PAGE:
The second group is comprised of students for whom math requires less struggle. They need a bit, read "a lot", more coaxing to get talking about the math (though this isn't true about talking in general). They enjoy the warm-ups we're doing (Thanks Fawn and Mr_Stadel). They also were the group I was hoping to show the greatest growth. Our goodbye was less teary, but no less difficult.

I welcome my new Precalculus students, and I'm sure we'll have fun, but this posting is for the students who I will miss, who still smile when they see me in the hall and who are so excited when I stop by their new classroom and see how they're doing.

We're looking for a new math teacher, if anyone is searching for a position in the southeastern Michigan area..

This shift affected my second hour and fourth hour classes. They are very different groups. One is a little slower, but more easily drawn into the material. They struggle well with the math, and tenaciously figure it out. They love the puzzles and discuss them amongst themselves, with little prompting. The interruption occurred after our warm-up and there were tears and yet we did return to and continue working on the math. Three of these students came by at the end of the day, with a couple of Freshmen in tow telling them, "he's my favorite teacher".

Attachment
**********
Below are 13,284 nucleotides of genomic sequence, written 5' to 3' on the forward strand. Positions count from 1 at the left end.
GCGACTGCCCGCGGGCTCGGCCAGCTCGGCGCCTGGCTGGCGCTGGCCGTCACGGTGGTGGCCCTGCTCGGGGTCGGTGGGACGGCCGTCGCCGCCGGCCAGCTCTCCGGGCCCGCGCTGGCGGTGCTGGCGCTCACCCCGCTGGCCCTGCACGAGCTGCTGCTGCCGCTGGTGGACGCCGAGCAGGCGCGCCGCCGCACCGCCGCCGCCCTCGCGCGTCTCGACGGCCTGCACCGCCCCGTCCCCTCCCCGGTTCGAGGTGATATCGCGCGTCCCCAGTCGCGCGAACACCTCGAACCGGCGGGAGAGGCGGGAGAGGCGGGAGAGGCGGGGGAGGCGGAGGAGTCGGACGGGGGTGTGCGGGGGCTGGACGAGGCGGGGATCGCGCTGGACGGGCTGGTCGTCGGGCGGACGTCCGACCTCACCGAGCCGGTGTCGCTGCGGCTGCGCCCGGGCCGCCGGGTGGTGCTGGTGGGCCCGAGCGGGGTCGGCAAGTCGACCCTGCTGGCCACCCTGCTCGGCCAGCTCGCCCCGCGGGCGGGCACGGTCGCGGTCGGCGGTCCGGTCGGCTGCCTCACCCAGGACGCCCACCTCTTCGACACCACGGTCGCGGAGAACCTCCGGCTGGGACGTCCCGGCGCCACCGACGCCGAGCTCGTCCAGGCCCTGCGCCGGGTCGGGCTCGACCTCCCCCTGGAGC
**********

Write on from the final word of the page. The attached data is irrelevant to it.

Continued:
The second group is comprised of students for whom math requires less struggle. They need a bit, read "a lot", more coaxing to get talking about the math (though this isn't true about talking in general). They enjoy the warm-ups we're doing (Thanks Fawn and Mr_Stadel). They also were the group I was hoping to show the greatest growth. Our goodbye was less teary, but no less difficult.

I welcome my new Precalculus students, and I'm sure we'll have fun, but this posting is for the students who I will miss, who still smile when they see me in the hall and who are so excited when I stop by their new classroom and see how they're doing.

We're looking for a new math teacher, if anyone is searching for a position in the southeastern Michigan area..

### Exploring the #MTBoS - favorite rich lesson

In Algebra 2 and Statistics we discuss Normal Distributions. This interesting topic sometimes has difficulty really sinking into the students' minds.

The students, however, have no problem recognizing that I am not a very tall math teacher. I top out at just over 5 feet 5 inches tall. As I teach high school, many of my students are taller than me, particularly the male students. given that height is a topic applicable to Normal distributions, I decided that this would make a good way of engaging the students with regard to something they are already interested in .